Among Ramsey’s obvious errors that research has debunked is this example. LendingTree has reported two years in a row that manufactured homes are routinely appreciating. As the report linked below reflects, manufactured homes are appreciating faster in over two dozen states than are site-built housing. So, Ramsey’s financial advice – his forte, his expertise – when it comes to housing is apparently factually WRONG.
Ramsey and his company have been advised in writing of this error previously. He may never make the correction. That problem is obviously on him. But as noted above, it sparks the question. If Ramsey is wrong on this, what else is he mistaken on? Does Ramsey and his firm lack the humility to make a public statement that corrects his repeated errors?
Here is what the Society of Professional Journalism (SPJ) Code of Ethics says about errors once they are discovered. While this may or may not be taken to heart by Rob Carson or Dave Ramsey and his firm, they are nevertheless an illustration of what a true professional ought to do (particularly see the remarks with the orange arrow).
Like Ramsey, Rob Carson has been advised in writing on this specific error on his part. Only time will tell if he will ever make the correction. Those who know the truth but deliberately misstate the facts are a shame for the ones making the incorrect remark, be it about manufactured housing, blacks, or any other kind of prejudice, bias, bigotry, or ignorance.
That said, does pundit Carson, who routinely has interesting and sometimes funny remarks from the political right, honestly want to be on the same page as his political opposite in Carville? Does Carson really want to, perhaps unwittingly, risk alienating millions of potential listeners?
Whatever one’s politics or ethnicity, people of good will ought to use correct terms. To do otherwise might be ignorant or otherwise problematic.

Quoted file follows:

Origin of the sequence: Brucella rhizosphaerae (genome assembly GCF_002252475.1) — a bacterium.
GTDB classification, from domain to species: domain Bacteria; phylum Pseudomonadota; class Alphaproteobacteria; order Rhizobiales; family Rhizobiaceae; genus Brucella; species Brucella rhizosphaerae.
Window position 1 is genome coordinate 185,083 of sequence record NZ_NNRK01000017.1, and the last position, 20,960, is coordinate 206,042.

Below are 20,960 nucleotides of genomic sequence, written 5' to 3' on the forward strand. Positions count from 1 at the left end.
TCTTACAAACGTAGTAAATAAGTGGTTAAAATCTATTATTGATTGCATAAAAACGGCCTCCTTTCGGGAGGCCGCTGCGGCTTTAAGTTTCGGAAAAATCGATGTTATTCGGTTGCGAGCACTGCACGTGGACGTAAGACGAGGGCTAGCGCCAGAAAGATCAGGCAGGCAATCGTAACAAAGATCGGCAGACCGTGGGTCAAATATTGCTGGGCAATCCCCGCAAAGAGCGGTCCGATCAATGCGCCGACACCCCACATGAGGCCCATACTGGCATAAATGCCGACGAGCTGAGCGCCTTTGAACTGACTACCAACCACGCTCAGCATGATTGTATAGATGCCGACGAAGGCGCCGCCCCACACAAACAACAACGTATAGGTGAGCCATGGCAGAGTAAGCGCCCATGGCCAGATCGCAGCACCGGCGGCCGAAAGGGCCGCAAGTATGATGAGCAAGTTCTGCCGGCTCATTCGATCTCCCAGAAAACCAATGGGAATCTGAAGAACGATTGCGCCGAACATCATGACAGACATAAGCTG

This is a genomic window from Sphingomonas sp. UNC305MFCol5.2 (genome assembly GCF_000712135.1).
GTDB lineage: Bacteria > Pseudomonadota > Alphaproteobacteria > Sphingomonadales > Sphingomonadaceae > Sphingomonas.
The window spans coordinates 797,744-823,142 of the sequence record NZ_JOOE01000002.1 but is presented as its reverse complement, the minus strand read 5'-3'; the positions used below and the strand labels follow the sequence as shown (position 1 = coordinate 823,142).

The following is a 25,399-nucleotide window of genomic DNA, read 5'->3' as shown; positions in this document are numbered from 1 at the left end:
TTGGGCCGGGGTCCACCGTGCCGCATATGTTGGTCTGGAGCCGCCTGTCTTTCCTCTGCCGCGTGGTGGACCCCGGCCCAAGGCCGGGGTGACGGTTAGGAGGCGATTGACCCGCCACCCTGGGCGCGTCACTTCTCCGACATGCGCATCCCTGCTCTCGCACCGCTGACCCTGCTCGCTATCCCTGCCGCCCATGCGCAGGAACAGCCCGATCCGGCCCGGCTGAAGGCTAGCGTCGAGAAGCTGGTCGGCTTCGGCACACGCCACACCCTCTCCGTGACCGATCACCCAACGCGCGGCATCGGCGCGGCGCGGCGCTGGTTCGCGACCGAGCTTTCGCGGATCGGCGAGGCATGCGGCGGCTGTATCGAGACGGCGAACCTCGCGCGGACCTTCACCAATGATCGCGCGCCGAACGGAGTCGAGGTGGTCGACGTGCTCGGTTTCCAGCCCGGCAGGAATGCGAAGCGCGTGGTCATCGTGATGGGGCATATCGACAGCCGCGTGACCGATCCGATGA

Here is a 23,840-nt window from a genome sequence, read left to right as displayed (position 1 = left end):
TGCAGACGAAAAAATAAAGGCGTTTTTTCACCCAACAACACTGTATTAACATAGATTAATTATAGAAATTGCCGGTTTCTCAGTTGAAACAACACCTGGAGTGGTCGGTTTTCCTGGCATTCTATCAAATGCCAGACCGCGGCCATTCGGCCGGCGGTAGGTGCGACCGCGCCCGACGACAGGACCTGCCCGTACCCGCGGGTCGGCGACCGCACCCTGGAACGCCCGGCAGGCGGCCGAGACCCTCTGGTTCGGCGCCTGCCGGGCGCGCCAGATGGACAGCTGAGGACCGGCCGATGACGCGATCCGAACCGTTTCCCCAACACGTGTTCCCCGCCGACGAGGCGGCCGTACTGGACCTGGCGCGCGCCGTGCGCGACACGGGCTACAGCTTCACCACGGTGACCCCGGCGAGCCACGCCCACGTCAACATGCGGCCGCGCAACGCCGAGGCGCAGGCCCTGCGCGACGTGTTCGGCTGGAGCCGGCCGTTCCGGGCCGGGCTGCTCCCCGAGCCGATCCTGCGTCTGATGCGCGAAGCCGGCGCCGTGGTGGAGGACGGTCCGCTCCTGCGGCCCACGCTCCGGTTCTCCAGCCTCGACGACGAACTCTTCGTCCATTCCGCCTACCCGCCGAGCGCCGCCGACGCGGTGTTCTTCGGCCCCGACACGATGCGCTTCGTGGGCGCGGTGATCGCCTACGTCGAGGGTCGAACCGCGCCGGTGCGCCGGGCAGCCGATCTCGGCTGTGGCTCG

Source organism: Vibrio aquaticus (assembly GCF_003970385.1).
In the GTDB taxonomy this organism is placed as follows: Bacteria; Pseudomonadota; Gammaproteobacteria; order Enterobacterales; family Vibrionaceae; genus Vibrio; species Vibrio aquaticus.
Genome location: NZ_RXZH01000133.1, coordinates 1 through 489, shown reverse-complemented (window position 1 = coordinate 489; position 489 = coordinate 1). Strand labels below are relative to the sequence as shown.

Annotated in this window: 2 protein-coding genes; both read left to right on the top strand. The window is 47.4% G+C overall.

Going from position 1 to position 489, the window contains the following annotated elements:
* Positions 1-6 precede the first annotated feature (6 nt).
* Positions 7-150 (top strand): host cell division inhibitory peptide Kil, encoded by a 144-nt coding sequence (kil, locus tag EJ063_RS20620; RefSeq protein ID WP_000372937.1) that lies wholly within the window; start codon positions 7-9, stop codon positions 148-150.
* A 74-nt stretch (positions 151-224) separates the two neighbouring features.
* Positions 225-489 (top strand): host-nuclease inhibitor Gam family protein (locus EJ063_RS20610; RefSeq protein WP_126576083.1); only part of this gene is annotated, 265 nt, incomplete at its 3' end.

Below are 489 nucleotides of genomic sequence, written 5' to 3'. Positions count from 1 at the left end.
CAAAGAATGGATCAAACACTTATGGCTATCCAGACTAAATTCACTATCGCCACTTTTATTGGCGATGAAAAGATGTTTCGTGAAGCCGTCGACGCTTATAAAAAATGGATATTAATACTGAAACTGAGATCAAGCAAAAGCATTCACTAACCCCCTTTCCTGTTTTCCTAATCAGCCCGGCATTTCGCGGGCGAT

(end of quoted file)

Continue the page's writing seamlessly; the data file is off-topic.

For the Millions Who Live in a Mobile Home or Manufactured Home
For those who live in a mobile home or a manufactured home, they have a stake in this terminology issue. It could be summed up like this. Which do you think will have a higher resale value, a trailer? Or a manufactured home? Will a mobile home sell for more, or will a manufactured home bring a higher value? Doesn’t the latter term – manufactured home – sound better, more sophisticated, and thus more appealing? It ought to be obvious.
But even for those who will never plan to sell, doesn’t the greatest degree of separation from the derogatory term ‘trailer trash’ make sense?
This writer has been repeatedly asked to address this terminology issue. Once is obviously not enough. Years of misinformation require periodic corrections. But each one that reads this could email a link, post a link, share an appropriate quote, or otherwise get the word out to others.
Two (or more) wrongs have never made something right. It is entirely proper to use the right terminology each and every time someone is speaking about a mobile home or manufactured home. Enough said about that for today. ##
That’s a wrap on this installment of “News through the lens of manufactured homes and factory-built housing” © where “We Provide, You Decide.” © ## (Affordable housing, manufactured homes, reports, fact-checks, analysis, and commentary. Third-party images or content are provided under fair use guidelines for media.) (See Related Reports, further below. Text/image boxes often are hot-linked to other reports that can be access by clicking on them.)
By L.A. “Tony” Kovach – for MHLivingNews.com.
Tony earned a journalism scholarship and earned numerous awards in history and in manufactured housing. For example, he earned the prestigious Lottinville Award in history from the University of Oklahoma, where he studied history and business management. He’s a managing member and co-founder of LifeStyle Factory Homes, LLC, the parent company to MHProNews, and MHLivingNews.com. This article reflects the LLC’s and/or the writer’s position, and may or may not reflect the views of sponsors or supporters.
Connect on LinkedIn: http://www.linkedin.com/in/latonykovach